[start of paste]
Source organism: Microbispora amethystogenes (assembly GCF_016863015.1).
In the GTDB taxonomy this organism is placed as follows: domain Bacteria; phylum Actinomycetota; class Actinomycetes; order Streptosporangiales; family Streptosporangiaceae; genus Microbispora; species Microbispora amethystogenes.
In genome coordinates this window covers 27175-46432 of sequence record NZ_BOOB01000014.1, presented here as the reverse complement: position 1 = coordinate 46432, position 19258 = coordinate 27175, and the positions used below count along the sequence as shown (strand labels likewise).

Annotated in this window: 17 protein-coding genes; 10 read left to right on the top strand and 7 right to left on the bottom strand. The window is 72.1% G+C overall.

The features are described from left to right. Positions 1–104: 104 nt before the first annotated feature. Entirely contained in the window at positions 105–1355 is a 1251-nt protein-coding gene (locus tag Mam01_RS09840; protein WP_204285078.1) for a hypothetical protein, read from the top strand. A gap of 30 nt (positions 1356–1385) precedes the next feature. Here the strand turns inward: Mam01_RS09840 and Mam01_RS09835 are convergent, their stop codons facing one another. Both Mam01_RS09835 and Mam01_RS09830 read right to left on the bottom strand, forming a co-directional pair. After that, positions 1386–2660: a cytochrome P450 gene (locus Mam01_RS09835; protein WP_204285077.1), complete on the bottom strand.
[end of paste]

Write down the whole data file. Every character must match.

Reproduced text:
Source organism: Microbispora amethystogenes (assembly GCF_016863015.1).
In the GTDB taxonomy this organism is placed as follows: domain Bacteria; phylum Actinomycetota; class Actinomycetes; order Streptosporangiales; family Streptosporangiaceae; genus Microbispora; species Microbispora amethystogenes.
In genome coordinates this window covers 27175-46432 of sequence record NZ_BOOB01000014.1, presented here as the reverse complement: position 1 = coordinate 46432, position 19258 = coordinate 27175, and the positions used below count along the sequence as shown (strand labels likewise).

Annotated in this window: 17 protein-coding genes; 10 read left to right on the top strand and 7 right to left on the bottom strand. The window is 72.1% G+C overall.

The features are described from left to right. Positions 1–104: 104 nt before the first annotated feature. Entirely contained in the window at positions 105–1355 is a 1251-nt protein-coding gene (locus tag Mam01_RS09840; protein WP_204285078.1) for a hypothetical protein, read from the top strand. A gap of 30 nt (positions 1356–1385) precedes the next feature. Here the strand turns inward: Mam01_RS09840 and Mam01_RS09835 are convergent, their stop codons facing one another. Both Mam01_RS09835 and Mam01_RS09830 read right to left on the bottom strand, forming a co-directional pair. After that, positions 1386–2660: a cytochrome P450 gene (locus Mam01_RS09835; protein WP_204285077.1), complete on the bottom strand.